Sarasota Police use novel technique to rescue prostitutes

SARASOTA, Fla. (WFLA) – The Sarasota Police Department is trying a novel approach to help women caught up in human trafficking.

Police officers are finding the women directly, treating them as people instead of criminals. During their work hours, these officers are visiting shady websites, such as Backpage. Their computer screens are filled with scantily-clad women.

The officers are looking up phone numbers for young escorts and prostitutes. “Yes, I’m calling about the ad online,” an officer says on the phone.

“You have a hotel room?” another officer asks.

These officers are trying to help. “You’re not in any trouble; there’s no criminal charges. You’re not under arrest, OK? Don’t hang up on me … We’re trying to give you options so that you could do something other than what you’re doing right now,” an officer explained to a woman.

Florida ranks second in the nation in sex trafficking, and many of the victims are in their early teens. “We’re looking for some of the ones that are really young and that may actually be juveniles,” Sgt. Robert Armstrong said.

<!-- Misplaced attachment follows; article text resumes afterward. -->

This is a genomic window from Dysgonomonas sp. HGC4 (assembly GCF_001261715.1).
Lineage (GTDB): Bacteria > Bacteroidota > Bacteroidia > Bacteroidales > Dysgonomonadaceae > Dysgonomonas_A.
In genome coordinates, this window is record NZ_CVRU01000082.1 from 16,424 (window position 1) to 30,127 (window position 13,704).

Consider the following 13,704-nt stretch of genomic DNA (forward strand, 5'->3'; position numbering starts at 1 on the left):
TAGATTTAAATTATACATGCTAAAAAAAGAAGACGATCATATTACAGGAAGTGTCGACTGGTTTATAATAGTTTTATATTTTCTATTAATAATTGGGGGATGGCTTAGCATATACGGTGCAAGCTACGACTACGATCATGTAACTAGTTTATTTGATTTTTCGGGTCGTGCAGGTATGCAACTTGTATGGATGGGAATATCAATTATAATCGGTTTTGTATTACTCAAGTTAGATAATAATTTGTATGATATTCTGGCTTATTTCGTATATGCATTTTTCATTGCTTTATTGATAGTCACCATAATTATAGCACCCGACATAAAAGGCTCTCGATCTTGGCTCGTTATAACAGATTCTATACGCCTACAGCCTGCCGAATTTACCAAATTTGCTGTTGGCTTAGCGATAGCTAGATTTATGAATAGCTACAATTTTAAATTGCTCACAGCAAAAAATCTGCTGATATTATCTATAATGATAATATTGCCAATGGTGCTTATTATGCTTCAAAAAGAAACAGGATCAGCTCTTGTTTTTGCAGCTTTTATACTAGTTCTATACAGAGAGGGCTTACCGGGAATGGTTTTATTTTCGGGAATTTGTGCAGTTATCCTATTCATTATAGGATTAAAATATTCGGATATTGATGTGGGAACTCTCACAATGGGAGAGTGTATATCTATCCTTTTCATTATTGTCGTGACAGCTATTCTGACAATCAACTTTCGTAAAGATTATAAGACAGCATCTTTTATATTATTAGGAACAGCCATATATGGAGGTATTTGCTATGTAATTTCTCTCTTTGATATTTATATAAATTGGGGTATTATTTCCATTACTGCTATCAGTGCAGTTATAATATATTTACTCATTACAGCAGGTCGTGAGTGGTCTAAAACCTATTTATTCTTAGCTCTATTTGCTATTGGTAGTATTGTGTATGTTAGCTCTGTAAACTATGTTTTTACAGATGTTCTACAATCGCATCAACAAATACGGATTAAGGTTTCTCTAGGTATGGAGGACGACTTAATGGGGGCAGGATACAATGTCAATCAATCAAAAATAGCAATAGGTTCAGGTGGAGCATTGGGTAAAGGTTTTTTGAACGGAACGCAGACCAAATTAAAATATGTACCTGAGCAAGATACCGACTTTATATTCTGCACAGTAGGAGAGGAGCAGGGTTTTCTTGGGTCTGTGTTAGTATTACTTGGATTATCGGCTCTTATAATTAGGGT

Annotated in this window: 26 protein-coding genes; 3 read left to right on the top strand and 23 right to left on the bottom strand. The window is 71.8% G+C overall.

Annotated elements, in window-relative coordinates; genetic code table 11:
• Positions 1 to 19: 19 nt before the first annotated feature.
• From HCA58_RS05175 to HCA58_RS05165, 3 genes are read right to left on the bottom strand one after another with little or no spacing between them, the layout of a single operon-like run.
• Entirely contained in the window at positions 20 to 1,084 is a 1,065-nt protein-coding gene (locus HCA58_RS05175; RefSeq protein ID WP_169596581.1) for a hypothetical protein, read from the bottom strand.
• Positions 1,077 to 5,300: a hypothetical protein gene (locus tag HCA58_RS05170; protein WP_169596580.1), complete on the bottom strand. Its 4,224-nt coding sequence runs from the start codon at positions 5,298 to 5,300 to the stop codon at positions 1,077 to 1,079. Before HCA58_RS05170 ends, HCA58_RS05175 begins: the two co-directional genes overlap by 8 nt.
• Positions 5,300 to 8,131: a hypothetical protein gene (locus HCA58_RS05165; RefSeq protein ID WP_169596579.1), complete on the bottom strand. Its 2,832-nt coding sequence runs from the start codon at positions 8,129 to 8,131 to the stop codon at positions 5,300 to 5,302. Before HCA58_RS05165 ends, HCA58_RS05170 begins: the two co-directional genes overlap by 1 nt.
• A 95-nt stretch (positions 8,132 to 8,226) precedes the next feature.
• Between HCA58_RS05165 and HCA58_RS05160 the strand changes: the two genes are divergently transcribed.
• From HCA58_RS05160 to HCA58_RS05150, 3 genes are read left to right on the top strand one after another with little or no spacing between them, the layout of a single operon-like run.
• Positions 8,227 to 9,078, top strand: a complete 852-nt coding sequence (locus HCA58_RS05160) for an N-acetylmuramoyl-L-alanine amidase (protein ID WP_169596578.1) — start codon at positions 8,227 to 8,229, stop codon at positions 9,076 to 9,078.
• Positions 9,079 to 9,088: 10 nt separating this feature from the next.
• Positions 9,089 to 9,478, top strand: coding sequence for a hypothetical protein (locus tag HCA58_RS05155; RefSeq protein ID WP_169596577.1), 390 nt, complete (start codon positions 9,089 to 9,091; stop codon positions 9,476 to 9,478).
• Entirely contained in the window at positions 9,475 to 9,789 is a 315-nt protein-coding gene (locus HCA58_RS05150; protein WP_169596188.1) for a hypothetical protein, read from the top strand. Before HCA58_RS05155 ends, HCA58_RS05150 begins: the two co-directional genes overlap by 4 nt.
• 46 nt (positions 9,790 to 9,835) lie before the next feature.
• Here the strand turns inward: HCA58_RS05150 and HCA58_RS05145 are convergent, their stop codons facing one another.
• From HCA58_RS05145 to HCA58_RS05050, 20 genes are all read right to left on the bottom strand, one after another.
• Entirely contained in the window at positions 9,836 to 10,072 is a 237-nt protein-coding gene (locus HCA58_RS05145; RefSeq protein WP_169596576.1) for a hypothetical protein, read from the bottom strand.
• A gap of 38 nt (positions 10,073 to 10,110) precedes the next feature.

Instead of trying to arrest them on the streets, Sarasota police employed this new method. They are talking with these women, getting to know them.

“You do this for a living every day just to pay bills? Is that what you wanna do?” an officer asked.

During this process, a counselor for a recovery program, Selah Freedom, is present. The counselor is ready to meet the women and show them a way out.

“A lot of times they’re real scared because they haven’t had a real positive interaction,” Misty LaPerriere with Selah Freedom said.

It takes time. Sometimes the women hang up only to call a few days later.

In the past few weeks several women have left the streets and entered recovery, officials said. Sometimes these women are so brainwashed, they don’t see themselves as victims needing help.

But these police officers plan to keep doing this every month because, in many cases, these women don’t need jail time; they just need help. provides commenting to allow for constructive discussion on the stories we cover. In order to comment here, you acknowledge you have read and agreed to our Terms of Service. Commenters who violate these terms, including use of vulgar language or racial slurs, will be banned. Please be respectful of the opinions of others and keep the conversation on topic and civil. If you see an inappropriate comment, please flag it for our moderators to review.

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